Look at any photo of Trafalgar Square and you’ll notice that the imposing Nelson’s Column is surrounded by four rather casual-looking lions. But do you know why these lions were chosen?
Fear not, as we’re about to lift the lid on the hidden secrets of the Trafalgar Square Lions.
The popular tourist hotspot Trafalgar Square is no stranger to interesting sculptures – like The Fourth Plinth or the smallest police station in London, for example – but these lion sculptures have a very interesting history that makes them worth a visit.
Seriously, it’s a miracle they’re even here today.
Each of the four lions are pretty much identical except for slight differences in their mane and head (whether this was on purpose or not, nobody really knows). And while these creatures don’t have official names, they have acquired the nickname ‘The Landseer Lions’ after the man who sculpted them.
It’s said that each of these 7-ton statues will awaken if Big Ben ever chimed 13 times… and that’s not even the weirdest secret that these big cats hold in their paws.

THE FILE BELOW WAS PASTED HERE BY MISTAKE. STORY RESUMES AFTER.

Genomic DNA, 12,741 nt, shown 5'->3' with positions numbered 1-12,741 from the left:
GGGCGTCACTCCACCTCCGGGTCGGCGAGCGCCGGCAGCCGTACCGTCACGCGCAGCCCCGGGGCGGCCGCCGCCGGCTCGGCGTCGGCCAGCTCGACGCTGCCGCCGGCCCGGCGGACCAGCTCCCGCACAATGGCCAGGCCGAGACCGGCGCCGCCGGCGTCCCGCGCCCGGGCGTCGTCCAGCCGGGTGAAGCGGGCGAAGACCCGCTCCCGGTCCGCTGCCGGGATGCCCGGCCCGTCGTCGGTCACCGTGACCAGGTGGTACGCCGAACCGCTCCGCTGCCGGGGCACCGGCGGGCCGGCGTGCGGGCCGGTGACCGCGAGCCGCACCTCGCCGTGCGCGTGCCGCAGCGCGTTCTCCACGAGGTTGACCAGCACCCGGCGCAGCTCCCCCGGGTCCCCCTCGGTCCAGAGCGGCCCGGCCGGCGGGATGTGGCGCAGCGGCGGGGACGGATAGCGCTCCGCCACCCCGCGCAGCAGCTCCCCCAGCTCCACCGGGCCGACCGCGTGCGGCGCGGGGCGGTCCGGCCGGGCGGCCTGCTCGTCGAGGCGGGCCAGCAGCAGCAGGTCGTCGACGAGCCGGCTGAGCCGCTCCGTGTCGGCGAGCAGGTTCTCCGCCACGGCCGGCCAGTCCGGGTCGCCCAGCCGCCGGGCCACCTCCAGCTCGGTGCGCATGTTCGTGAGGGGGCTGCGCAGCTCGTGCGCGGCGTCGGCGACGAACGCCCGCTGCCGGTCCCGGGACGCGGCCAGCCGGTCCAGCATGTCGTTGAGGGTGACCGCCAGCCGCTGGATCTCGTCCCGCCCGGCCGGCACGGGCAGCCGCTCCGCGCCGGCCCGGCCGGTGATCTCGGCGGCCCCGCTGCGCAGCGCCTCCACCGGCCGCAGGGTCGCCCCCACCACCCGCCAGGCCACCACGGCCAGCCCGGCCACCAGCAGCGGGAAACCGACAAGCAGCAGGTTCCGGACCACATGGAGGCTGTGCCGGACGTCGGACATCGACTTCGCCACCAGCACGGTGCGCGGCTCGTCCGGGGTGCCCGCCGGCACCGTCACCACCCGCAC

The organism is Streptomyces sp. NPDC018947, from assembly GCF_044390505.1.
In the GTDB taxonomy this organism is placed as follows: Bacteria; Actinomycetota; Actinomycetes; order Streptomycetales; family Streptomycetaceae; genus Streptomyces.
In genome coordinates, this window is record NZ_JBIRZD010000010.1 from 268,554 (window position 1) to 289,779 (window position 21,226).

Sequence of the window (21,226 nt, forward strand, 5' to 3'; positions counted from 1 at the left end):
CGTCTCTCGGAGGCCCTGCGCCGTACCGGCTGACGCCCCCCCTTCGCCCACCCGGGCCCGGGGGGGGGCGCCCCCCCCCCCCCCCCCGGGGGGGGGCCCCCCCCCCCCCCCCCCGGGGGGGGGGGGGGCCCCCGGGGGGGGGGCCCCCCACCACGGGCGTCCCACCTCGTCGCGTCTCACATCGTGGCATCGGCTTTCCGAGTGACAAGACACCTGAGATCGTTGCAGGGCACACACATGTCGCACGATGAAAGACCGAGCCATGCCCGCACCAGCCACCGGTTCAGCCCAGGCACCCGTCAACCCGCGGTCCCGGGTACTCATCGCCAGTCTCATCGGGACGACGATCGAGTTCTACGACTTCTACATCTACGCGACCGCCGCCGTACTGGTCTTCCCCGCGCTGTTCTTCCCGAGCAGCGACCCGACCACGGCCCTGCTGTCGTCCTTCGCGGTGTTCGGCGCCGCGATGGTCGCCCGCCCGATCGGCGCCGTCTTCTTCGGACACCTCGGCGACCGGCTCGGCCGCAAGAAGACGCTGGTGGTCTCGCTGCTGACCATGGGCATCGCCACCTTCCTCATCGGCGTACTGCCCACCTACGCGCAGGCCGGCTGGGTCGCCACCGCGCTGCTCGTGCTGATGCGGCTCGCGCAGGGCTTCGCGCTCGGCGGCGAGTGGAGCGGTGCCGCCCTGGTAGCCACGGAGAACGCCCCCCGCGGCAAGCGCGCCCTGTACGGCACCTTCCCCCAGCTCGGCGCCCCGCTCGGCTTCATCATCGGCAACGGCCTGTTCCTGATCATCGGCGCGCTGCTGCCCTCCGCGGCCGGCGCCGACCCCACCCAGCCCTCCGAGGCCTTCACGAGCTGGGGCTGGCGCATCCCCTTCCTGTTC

Strap yourself in, this is a very wild ride.
Why Did They Choose Lions?
During the planning of Nelson’s Column, the committee in charge had decided that four lions at the base of the plinth would be a brilliant addition to the design.
They wanted something to represent the heroism of Lord Nelson and decided that these creatures were more than fitting. Funding and a difference of opinion made it very difficult, though, for a solid decision to be made.
And so Nelson’s Column was erected, minus the four lions, in 1839. The committee continued arguing over the lions until 1846, when finally they were given enough funding to commission their ideal design.
Why Were The Lions in Trafalgar Square So Controversial?
To put it simply, the planning and designing of the Trafalgar Square Lions was a complete and utter shambles. Absolutely everything, from initial meetings to the actual design process, was filled with obstacles and disagreements that the committee needed to navigate.
Despite having secured the funding for the lions 12 years prior, it wasn’t until 1858 that the ball finally began to get rolling. Told you… a shambles.
The House of Commons funded £6000 for the lions to be completed and then announced that they wanted six of the most talented sculptors to submit their ideas, from which the winning design would be selected.